This chart, put together for City A.M. by Statista using figures from EY's Startup Barometer Germany report, shows London startups received €1.3bn (£1.1bn) in the first six months of the year, up from €1bn during the same period last year.
That's more than €300m higher than Stockholm, the next-biggest city for startup funding, where companies raised just over €1bn.
Although funding rose across most of Europe, in Berlin it fell by almost two-thirds, from €1.5bn in the first half of 2015 to just €520m this year.
Germany followed Berlin's lead, with investment dropping by more than half in the last year, from just under €2bn in the first half of 2015 to €957m in the first half of this year.
Meanwhile, UK startups received €2.2bn (£1.9bn) funding in the first six months of the year, up from €1.5bn in the first half of 2015, while in Sweden startups received €1bn of funding, up from €872m last year.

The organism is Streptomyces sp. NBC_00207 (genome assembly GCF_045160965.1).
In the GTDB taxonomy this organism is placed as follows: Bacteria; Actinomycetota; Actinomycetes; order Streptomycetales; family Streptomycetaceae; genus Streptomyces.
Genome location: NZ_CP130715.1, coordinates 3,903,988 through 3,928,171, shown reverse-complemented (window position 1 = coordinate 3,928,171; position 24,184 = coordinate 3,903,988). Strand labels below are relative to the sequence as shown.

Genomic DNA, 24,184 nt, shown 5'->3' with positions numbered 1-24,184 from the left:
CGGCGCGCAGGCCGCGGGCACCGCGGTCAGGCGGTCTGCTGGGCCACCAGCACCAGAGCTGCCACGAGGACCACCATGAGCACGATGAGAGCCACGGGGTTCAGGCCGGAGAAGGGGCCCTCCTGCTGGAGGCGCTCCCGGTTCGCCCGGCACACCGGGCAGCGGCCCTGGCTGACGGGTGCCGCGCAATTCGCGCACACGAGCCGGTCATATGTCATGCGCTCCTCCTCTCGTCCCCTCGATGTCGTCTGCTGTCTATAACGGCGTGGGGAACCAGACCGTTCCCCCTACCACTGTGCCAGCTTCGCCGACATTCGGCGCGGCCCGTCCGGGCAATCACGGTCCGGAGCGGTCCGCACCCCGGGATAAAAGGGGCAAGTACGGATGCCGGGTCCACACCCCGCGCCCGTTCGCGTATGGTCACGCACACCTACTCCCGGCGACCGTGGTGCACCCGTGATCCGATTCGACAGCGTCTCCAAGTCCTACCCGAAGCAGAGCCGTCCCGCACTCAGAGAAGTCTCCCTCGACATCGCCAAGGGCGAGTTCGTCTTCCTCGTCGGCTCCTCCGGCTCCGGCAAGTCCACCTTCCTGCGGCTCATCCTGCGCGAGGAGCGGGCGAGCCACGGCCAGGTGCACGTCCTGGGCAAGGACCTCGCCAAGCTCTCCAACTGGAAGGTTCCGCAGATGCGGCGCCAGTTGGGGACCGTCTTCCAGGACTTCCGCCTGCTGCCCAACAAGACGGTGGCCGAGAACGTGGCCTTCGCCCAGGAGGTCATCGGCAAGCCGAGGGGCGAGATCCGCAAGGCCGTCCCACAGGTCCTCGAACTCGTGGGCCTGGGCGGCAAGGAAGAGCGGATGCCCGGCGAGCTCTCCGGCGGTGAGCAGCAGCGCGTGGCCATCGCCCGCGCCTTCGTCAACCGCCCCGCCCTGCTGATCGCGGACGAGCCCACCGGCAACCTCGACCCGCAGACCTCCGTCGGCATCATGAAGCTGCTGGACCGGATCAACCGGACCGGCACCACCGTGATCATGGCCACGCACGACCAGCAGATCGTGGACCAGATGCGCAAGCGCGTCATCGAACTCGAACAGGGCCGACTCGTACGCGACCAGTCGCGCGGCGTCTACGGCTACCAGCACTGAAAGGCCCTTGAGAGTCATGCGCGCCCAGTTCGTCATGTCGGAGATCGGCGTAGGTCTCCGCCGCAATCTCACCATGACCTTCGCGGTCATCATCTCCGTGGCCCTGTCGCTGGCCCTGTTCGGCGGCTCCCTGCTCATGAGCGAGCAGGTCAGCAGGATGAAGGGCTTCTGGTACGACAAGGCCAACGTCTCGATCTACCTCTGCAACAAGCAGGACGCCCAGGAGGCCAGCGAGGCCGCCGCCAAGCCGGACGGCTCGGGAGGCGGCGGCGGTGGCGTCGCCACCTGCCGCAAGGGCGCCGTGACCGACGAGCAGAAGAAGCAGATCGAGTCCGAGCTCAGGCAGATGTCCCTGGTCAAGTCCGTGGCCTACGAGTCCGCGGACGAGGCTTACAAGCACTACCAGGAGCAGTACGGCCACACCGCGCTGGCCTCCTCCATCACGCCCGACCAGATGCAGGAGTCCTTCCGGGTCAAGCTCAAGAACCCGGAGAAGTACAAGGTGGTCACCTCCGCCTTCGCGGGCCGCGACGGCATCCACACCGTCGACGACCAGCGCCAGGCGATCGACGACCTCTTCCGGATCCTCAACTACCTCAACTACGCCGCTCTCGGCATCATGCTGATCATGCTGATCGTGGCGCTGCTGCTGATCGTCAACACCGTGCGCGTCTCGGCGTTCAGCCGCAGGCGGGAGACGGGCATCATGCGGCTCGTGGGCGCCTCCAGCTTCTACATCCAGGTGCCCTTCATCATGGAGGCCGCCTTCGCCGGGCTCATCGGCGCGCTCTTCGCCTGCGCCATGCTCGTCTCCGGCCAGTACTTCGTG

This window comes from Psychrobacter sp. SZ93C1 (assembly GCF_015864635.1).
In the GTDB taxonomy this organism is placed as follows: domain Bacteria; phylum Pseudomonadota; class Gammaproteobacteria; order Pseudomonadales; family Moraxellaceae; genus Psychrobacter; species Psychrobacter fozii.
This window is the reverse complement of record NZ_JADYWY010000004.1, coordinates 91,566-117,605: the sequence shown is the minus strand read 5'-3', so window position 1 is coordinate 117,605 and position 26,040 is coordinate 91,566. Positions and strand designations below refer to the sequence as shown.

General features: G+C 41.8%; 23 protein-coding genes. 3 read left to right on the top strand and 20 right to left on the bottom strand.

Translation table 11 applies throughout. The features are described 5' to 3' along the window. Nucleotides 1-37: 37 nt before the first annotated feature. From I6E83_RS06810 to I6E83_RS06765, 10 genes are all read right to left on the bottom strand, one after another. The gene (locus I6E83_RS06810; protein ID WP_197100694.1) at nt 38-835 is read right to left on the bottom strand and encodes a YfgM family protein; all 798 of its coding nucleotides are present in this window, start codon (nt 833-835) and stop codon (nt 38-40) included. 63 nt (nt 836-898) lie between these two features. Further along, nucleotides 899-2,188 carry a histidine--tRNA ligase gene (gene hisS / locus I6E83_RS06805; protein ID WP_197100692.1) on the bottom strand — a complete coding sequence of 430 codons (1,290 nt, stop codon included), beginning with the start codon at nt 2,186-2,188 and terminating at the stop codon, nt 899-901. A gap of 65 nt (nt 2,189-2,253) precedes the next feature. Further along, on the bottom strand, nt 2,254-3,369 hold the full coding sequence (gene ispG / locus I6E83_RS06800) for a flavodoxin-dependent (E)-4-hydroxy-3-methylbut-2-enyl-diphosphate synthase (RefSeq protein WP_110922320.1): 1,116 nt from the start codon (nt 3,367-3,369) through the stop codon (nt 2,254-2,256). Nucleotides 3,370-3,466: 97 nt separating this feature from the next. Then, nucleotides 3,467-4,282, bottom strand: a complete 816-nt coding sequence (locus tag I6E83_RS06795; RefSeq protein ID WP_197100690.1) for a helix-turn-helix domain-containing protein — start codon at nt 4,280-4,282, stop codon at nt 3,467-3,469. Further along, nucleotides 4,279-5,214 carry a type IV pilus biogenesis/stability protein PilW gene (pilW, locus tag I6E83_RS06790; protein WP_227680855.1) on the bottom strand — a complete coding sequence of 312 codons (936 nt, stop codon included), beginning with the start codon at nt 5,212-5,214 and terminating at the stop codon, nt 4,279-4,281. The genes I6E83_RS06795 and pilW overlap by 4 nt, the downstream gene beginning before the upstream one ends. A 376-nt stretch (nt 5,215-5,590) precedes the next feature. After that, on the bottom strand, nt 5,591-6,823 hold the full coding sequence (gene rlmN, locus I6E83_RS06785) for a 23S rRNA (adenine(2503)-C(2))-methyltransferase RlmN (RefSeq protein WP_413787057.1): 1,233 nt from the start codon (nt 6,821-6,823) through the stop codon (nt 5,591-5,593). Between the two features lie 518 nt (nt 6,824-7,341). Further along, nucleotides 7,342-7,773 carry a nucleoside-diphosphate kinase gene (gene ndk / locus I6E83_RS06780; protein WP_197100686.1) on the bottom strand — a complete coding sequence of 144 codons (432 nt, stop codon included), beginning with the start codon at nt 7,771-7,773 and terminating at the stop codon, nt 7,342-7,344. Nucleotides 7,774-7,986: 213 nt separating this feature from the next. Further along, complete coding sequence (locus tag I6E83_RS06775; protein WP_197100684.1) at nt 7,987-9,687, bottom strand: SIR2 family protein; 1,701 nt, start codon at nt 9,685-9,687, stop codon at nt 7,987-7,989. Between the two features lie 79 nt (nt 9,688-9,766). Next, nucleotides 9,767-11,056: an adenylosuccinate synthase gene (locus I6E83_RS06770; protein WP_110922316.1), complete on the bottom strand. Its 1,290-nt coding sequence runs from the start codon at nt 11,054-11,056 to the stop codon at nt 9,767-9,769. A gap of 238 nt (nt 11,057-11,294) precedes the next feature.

That said, fintech funding has fallen in the UK, with the value of funding declining 12 per cent to $103m (£78.4m) in the second quarter of the year, according to figures published last week by KPMG and CB Insights.
Although that was put down to a "more cautious environment", Warren Mead, KPMG's global co-head of fintech added: "Regardless of Brexit, the UK will not give up its role as Europe’s fintech leader easily.
“Traditional financial institutions and banks of all sizes are realising that the opportunities associated with fintech aren’t about who has the deepest pockets – and so they’re intensifying their innovation efforts. Therefore, despite the global decline in quarter two, overall fintech funding remains on track to surpass 2015 levels.”